Fraud-hit outsourcer Satyam has appointed Goldman Sachs and Avendus to help it find a possible buyer.
The government-appointed six-member Satyam Board also appointed Boston Consulting Group as management advisers to look at funding options for the next few weeks and to support the state-appointed directors and management team.
The board revealed that it had received "several proposals" from corporate entities and private equity firms, for some or all of Satyam's business.
But director T.N. Manoharan said: "A sale of ‘parts’ of Satyam at this stage would be contrary to the mandate of regulating the affairs of Satyam as a going concern, as stipulated by the Government of India. It is therefore not an option that is being evaluated currently."
The board was also expected to discuss the appointment of a new chief executive (CEO) and chief financial officer (CFO). Last Friday, the directors announced they were drawing closer to a final decision, and had shortlisted three candidates for the posts. But, despite speculation, the board did not make any appointment announcements today.
Satyam was plunged into a crisis after company founder B. Ramalinga Raju said earlier this month that the company had inflated profits for several years.
Investigators however say that the company may have made profits, but Raju and some other executives allegedly siphoned out the money. They say, for example, that the company had only 40,000 employees, instead of the 53,000 claimed by Satyam, and the salaries of these fictitious staff was siphoned out.
The board however stated last week that allegations that the staff count was increased were untrue. Today the board stated, "further validations have been done relating to the employee numbers of Satyam Computer Services and there are sufficient data points to reinforce the understanding that the earlier reported numbers hold good."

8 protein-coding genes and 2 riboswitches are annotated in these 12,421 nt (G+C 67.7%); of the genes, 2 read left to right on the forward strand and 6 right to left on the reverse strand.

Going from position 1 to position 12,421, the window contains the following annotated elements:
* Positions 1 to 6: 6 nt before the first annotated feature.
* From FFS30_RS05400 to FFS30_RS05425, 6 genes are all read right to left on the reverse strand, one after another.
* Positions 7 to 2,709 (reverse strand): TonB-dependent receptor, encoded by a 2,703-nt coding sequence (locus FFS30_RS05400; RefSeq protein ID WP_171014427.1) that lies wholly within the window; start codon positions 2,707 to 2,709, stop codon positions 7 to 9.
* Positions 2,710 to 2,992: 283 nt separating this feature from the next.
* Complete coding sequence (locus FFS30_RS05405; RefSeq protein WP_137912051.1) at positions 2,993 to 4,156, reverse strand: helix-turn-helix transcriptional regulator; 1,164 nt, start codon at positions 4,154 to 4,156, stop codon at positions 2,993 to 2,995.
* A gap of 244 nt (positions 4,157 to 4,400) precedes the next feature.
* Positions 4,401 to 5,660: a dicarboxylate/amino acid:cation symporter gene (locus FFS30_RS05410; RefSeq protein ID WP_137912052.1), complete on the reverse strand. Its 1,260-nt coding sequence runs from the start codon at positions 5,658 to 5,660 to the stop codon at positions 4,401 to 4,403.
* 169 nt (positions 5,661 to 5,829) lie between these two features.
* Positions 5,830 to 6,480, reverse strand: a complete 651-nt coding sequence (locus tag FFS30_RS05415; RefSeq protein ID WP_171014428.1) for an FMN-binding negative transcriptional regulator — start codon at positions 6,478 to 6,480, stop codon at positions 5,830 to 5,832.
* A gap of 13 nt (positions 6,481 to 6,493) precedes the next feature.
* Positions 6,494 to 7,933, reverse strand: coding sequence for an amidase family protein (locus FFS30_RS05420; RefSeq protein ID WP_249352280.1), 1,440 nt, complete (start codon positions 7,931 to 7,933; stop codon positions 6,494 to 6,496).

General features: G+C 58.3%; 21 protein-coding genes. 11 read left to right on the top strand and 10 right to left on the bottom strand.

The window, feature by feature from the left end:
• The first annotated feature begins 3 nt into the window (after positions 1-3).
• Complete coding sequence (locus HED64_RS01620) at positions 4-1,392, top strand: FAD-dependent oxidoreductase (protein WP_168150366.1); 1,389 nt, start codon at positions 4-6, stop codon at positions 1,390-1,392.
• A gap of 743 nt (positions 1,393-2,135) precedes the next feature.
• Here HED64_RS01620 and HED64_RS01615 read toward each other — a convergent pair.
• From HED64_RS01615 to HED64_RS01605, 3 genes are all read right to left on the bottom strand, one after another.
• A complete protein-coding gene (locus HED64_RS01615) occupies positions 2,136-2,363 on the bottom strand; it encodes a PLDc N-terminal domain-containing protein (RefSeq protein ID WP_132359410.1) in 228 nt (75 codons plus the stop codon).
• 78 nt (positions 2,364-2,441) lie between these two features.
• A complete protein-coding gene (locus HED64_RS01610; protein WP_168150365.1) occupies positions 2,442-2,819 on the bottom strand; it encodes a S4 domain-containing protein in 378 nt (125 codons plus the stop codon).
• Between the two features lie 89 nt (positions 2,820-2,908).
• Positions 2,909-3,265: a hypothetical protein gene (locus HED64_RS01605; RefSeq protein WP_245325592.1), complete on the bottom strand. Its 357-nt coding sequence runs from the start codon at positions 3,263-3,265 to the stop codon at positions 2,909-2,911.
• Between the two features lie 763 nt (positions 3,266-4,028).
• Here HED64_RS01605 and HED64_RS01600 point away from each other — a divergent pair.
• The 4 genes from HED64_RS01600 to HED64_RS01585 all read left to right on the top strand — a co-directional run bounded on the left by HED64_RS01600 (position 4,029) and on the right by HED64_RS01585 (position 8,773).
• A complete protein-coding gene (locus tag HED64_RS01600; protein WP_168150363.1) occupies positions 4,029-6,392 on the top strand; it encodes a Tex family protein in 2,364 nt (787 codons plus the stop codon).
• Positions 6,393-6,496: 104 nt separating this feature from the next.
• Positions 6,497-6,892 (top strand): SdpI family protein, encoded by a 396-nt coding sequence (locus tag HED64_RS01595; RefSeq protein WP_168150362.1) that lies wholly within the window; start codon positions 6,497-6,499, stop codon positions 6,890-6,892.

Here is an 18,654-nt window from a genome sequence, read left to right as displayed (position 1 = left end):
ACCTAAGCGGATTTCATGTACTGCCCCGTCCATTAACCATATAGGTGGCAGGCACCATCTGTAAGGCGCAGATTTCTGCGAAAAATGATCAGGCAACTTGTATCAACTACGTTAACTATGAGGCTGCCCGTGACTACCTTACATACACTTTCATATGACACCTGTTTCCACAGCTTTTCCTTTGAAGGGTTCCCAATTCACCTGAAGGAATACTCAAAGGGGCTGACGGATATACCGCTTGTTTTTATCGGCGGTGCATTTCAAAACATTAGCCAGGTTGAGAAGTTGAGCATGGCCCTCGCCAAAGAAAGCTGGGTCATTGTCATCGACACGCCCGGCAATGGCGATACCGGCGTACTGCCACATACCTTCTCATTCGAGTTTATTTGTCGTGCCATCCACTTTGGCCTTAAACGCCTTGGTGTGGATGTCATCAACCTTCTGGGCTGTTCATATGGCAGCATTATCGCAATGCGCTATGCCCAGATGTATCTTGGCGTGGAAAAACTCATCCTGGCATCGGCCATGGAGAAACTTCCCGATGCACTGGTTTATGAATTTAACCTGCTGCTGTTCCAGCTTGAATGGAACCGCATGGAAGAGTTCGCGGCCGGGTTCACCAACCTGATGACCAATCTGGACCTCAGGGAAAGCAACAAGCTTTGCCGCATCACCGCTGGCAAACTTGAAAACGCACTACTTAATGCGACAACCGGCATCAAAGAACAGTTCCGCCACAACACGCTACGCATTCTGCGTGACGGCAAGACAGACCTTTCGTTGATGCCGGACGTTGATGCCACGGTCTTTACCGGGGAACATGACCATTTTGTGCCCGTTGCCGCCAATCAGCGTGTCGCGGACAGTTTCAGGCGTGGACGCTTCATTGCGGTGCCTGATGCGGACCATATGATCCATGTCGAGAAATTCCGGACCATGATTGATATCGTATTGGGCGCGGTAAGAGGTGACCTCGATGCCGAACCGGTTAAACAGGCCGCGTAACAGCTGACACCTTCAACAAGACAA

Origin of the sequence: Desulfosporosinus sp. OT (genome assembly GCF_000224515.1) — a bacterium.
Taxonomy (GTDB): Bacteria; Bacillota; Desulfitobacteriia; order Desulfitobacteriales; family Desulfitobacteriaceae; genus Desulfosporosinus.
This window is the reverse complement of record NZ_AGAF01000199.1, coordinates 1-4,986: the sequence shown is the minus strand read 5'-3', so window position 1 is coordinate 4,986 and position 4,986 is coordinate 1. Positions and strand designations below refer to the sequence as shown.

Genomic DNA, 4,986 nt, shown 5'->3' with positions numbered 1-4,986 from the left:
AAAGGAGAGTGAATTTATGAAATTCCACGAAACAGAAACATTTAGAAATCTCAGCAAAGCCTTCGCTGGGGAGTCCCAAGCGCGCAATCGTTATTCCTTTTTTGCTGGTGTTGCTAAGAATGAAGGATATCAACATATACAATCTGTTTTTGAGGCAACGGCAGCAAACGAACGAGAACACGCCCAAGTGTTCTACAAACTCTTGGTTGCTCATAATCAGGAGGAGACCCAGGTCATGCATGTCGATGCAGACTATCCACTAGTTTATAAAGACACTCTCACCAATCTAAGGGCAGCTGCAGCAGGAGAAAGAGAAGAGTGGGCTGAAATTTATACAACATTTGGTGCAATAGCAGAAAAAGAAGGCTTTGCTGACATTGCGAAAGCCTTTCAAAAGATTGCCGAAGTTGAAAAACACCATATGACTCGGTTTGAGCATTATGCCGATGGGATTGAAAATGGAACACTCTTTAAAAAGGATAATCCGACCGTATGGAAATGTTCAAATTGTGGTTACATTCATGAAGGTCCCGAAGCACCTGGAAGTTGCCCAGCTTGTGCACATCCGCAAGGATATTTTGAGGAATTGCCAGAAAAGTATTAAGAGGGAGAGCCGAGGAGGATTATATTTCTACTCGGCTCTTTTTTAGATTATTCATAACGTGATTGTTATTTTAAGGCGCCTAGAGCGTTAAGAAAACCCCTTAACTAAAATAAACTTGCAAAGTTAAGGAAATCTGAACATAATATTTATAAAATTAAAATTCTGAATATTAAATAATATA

The company also stated that the salaries for January 2009 will be paid, as scheduled and that this would be achieved from its internal accruals / receivables.
Investigators also arrested last week two staff of Price Waterhouse, an Indian unit of PricewaterhouseCoopers in connection with the Satyam case.
In a letter to Satyam, released to the Bombay Stock Exchange, Price Waterhouse has said that its audit opinion should not longer be relied upon, as it was based on financial statements that Ramalinga Raju said were inaccurate for successive years.
In other news, Satyam is turning to YouTube to get its own message across to viewers worldwide in the wake of the financial crisis in the company.
The company has posted videos from members of the company's board, discussing their plans for Satyam.
Satyam has emerged as a key search term on search engines, and Satyam decided to put the videos on YouTube to ensure that its point of view is available to people searching for information on Satyam, a spokeswoman for the company said.
In one video, board member Tarun Das said that he and other board members want to save Satyam as a company, and help it sustain, prosper, and ensure that it is around for a very long time.
In another video, board member Kiran Karnik said that customers want to stay on with Satyam, because of their long relationship with the company, and the quality of work that Satyam has delivered to them.
Now read Satyam fraud scandal timeline